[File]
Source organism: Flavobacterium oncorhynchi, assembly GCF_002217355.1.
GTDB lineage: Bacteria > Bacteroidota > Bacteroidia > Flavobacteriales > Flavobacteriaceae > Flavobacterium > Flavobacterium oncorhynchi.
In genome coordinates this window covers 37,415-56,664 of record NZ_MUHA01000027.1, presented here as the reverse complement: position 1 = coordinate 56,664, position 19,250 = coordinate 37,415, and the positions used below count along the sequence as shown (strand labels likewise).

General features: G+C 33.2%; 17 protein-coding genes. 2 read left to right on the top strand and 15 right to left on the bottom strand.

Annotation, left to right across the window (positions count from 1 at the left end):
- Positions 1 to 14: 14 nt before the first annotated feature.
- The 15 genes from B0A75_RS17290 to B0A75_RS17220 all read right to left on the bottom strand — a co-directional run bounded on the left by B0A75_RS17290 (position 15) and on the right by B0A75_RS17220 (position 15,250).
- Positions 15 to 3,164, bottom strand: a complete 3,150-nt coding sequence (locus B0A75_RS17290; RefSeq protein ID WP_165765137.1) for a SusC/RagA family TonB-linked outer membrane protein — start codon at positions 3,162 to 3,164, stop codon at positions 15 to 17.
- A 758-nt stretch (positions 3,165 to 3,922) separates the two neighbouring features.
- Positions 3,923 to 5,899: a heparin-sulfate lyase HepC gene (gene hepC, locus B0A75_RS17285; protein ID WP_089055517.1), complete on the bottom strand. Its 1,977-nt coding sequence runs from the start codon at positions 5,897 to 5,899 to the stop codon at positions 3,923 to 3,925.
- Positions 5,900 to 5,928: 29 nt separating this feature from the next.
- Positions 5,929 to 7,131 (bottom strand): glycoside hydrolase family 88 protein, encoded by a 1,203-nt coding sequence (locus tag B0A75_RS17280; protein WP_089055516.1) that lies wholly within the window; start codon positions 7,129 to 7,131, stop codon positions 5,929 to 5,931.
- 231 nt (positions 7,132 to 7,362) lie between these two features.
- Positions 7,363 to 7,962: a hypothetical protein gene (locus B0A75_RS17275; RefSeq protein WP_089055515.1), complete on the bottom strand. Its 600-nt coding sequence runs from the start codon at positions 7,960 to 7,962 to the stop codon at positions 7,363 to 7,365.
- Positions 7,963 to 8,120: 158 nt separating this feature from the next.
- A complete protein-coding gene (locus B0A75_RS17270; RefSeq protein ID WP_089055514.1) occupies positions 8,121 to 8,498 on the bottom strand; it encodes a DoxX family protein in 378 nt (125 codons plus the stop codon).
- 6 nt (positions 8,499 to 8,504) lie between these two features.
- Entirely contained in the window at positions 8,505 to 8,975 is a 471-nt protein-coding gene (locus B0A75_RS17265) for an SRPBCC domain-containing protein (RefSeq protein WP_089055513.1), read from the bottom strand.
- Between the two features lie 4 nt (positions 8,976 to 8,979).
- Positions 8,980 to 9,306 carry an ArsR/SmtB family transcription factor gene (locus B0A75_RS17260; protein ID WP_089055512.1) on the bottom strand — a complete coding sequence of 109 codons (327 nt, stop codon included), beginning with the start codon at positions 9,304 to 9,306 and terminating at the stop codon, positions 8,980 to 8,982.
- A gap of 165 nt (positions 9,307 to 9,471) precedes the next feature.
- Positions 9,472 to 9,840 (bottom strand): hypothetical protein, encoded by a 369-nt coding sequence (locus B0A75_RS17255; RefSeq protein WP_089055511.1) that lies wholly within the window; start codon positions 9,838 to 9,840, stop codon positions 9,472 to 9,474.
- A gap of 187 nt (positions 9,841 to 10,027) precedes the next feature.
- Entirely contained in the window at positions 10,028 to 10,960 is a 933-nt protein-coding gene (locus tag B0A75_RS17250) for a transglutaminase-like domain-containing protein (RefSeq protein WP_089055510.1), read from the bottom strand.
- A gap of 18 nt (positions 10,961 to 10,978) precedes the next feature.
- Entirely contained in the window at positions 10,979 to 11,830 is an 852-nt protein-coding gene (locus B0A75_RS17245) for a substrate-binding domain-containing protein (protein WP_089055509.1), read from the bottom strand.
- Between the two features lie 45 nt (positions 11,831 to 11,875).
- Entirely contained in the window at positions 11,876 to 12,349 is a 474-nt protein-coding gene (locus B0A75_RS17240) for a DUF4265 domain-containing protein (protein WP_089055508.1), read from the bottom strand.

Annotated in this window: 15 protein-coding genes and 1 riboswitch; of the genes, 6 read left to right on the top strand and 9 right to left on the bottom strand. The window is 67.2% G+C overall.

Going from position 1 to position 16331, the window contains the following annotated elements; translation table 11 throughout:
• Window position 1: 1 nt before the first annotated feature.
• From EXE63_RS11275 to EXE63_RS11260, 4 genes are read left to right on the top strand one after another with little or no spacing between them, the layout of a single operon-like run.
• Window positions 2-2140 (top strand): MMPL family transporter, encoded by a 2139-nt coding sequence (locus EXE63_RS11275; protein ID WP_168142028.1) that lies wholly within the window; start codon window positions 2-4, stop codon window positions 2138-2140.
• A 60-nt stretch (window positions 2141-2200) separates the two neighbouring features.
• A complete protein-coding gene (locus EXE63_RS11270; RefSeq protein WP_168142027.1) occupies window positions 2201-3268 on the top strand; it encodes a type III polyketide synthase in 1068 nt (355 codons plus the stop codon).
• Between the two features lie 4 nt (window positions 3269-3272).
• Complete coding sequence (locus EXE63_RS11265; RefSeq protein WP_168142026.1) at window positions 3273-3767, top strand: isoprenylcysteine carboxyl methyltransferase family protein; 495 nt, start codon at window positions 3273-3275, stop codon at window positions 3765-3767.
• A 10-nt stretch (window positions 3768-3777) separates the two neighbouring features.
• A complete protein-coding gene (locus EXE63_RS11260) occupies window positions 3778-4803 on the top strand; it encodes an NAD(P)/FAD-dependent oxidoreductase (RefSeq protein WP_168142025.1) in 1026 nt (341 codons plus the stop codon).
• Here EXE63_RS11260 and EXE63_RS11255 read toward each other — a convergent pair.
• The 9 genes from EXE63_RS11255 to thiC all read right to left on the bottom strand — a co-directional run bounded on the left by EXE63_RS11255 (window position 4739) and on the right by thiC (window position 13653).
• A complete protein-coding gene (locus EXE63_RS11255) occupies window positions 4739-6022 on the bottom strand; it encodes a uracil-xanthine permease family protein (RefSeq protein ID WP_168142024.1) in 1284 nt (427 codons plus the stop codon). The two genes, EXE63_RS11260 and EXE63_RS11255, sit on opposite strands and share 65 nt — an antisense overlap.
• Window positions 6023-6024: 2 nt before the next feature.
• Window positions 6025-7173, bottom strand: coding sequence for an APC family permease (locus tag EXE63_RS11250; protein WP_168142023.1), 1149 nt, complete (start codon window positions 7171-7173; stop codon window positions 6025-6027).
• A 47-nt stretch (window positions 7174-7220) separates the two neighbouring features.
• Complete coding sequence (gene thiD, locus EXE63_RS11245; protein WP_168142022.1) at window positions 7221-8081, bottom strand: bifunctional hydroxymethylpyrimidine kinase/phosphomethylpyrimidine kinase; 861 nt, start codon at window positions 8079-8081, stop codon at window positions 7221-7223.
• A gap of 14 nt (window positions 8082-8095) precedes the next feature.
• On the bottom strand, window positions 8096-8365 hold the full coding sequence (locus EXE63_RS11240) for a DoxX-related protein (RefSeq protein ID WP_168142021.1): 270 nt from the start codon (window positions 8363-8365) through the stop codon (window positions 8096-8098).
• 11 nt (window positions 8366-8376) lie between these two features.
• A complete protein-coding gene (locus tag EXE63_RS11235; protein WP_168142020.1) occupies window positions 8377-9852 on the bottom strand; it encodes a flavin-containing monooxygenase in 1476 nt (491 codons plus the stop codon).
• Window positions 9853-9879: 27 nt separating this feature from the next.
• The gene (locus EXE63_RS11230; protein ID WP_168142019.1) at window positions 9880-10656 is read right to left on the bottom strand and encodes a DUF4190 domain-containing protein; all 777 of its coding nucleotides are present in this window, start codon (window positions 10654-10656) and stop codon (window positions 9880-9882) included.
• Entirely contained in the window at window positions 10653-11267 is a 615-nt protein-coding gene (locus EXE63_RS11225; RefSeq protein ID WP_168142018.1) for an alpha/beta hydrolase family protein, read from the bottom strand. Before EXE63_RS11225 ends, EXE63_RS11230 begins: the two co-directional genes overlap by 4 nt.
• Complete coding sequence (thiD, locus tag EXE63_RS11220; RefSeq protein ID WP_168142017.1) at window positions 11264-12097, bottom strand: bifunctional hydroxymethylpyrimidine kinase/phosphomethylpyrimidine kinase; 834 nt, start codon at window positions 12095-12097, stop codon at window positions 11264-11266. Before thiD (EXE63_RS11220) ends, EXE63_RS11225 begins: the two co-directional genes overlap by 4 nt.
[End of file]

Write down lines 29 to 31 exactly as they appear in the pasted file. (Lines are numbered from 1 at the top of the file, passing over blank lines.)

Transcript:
Annotated in this window: 15 protein-coding genes and 1 riboswitch; of the genes, 6 read left to right on the top strand and 9 right to left on the bottom strand. The window is 67.2% G+C overall.

Going from position 1 to position 16331, the window contains the following annotated elements; translation table 11 throughout:
• Window position 1: 1 nt before the first annotated feature.